Roman Petruk was born on October 171 in the village of Rudnyky in Pokuttia (Ivano-Frankivsk region).
He received his art education at the Department of Ceramics of the Lviv State Institute of Applied and Decorative Arts. Among the teachers are Roman Selskyi, Karlo Zvirynskyii, Mykhailo Kurylych. Since 1962 he has been attending the underground academy of Karlo Zvirynskyi, where he was brought by a friend, Bohdan Soika.
Roman Petruk is almost the only student of Karlo Zvirynskyi who systematically embodies the archetype of ancient Ukrainian art through modern figurative solutions. In Roman Petruk’s experiments one can find many interpretations and reflections on the phenomena of the world avant-garde. Among the iconic works of the early 1960s there are examples of wooden (“The Horsewoman,” “Table,” 1962) and stone “chopped plastic” (“Sitting” series, 1961–1962); they clearly demonstrate the artist’s comprehension of the folk primitive.
The second half of the 1960s
Color monotypes reveal a modernist typology of ”faces”, where, in contrast to Soviet doctrine, images of Ukrainian heroes, saints, martyrs are created (“Annunciation,” “Princess,” “Death of Dovbush,” “Scarecrow," “Nalyvaiko’s Mask,” 1965–1968).
Since 1967 he has been working as an artist at the monumental workshop of the Lviv Art and Production Plant.
Ceramic sculptures and graphic series of the 1970s are figurative compositions of the “existential direction,” where the artist actualizes the themes of loneliness (ceramic compositions “Prayer,” “Ark,” “Table”), and the spiritual confrontation of the individual to the crowd (graphic series “Road,” “In the Dump”).
From the mid-1980s he created mainly in the technique of painting on raw enamels, among the legacy of those years — ceramic vases and tiles with mythological and folk scenes (“Dance,” “Foresters,” “Nativity Scene”).
In 1988, he became a member of the Union of Artists of Ukraine.
Until the early 1990s, R. Petruk’s work existed outside the exhibition context — the artist stayed away from artistic circles and did not need state and public recognition.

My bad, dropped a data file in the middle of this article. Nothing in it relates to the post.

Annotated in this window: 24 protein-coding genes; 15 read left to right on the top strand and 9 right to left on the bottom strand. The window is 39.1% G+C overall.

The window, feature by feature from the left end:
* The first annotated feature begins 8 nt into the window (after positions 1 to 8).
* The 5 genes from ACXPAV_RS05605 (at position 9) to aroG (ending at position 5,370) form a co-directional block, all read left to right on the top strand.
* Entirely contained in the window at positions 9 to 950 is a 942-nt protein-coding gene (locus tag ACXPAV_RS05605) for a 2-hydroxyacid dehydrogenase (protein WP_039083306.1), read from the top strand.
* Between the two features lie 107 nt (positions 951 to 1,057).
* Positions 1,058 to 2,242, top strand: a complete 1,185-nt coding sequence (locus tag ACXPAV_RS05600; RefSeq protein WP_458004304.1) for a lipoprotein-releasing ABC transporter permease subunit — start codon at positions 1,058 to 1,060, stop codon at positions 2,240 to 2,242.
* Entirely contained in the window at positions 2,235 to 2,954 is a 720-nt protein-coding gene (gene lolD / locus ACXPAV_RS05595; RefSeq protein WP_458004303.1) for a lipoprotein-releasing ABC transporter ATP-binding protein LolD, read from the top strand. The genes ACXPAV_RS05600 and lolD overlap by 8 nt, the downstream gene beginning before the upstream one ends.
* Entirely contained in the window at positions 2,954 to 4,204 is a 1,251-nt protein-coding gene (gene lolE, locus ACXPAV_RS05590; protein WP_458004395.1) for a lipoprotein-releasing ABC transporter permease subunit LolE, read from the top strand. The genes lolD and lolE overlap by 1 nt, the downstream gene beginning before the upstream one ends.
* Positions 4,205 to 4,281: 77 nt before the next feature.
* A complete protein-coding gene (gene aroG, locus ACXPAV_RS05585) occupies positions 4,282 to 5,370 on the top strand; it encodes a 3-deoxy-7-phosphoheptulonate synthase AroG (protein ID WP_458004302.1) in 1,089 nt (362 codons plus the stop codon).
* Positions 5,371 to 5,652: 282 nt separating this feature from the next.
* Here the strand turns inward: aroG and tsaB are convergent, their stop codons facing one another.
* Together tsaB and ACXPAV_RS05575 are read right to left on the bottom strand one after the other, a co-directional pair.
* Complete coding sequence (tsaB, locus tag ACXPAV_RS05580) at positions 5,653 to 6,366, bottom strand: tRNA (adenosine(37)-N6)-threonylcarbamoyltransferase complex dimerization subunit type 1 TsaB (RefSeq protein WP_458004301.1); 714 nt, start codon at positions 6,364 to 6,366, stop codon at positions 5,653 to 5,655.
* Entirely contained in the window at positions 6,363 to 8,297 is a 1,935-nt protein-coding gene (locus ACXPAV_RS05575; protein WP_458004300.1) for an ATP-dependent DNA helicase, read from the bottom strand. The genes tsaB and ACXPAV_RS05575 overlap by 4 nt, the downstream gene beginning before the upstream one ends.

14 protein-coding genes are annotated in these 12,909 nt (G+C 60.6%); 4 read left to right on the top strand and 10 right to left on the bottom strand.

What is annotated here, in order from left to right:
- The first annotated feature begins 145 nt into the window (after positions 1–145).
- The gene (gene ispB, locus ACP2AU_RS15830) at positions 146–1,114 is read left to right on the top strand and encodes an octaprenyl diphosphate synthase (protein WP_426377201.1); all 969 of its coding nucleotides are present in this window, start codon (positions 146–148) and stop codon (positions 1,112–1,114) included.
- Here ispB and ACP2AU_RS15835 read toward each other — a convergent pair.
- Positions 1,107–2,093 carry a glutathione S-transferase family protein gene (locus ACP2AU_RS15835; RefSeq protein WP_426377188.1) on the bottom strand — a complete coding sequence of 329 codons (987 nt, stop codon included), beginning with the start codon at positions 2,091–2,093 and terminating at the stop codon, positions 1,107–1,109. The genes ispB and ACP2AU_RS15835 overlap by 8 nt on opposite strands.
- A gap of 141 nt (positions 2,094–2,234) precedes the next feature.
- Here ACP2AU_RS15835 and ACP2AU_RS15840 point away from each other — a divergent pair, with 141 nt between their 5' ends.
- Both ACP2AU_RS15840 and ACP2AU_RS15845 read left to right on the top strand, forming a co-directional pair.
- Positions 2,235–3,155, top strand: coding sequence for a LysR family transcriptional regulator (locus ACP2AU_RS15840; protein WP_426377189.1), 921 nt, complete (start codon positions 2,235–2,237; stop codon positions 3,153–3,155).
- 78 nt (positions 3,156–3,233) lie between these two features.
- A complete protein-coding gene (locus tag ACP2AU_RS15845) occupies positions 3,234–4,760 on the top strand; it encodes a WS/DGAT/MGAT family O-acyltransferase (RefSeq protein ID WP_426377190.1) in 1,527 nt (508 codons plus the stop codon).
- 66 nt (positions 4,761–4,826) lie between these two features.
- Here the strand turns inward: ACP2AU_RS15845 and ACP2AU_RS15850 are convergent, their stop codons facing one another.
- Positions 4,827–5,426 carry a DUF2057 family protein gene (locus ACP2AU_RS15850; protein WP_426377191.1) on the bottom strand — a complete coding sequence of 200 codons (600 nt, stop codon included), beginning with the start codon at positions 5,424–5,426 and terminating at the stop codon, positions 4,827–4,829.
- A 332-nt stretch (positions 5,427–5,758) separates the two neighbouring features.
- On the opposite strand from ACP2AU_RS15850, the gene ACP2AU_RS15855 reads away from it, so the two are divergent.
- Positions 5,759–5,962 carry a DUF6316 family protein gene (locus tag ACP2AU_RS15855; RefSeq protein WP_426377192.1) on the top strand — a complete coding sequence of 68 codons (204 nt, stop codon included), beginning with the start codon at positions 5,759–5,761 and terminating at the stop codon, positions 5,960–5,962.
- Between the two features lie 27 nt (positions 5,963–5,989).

In 1992, he took part in a competition for the construction of a memorial to the victims of the Jewish ghetto in Lviv; his project was approved, but it was not to be implemented (“Mourners” series). Among the works of the mid-1990s are conceptual compositions of tempered glass and metal (“Sitting,” “Composition,” “Clock”). In the late 1990s, Roman Petruk returned to naive forms in wooden sculpture, paraphrasing ritual objects and primitive toys. The author concentrates on the beauty of “pristine” material (raw wood with random defects), which in its nature contains a wide range of means of formal expression (“She,” “Sitting,” “Phaeton,” “King”).
Realizes many chamber ideas (a series of grotesque sculptures of small form “Nativity Scene,” 2005–2010), creates many monumental sculptures (“The One Who is Coming,” 2008, “Mamai,” 2008, “See,” 2005, and others). Some examples of Petruk’s landscape sculpture are recognized masterpieces of modern monumental art — the sculptural group “Evangelists” (chapel “Living Source,” Truskavets, 2009), the composition “The Virgin and Child” (Art and Memorial Museum of Oleksa Novakivskyi, Lviv, 2010), monuments on the graves of Yevhen Lysyk (1993) and Yurko Boiko (2019).
The artist lives in Lviv, works in the fields of graphics, ceramics, painting, small wooden sculptures and monumental sculpture. His works adorn international sculpture salons and many state museum collections.
1 “… I was born before the Intercession, that is, on October 13, 1940. And the official entry in the passport - October 18. My mother remembered it well, because it snowed that day, and there was a church feast at Pokrova in our village, and guests were to come to us for the holiday.” (Roman Petruk: [album] /arranged by L. Lykhach, M. Shtok. Kyiv : Rodovid, 2007. P. 23.)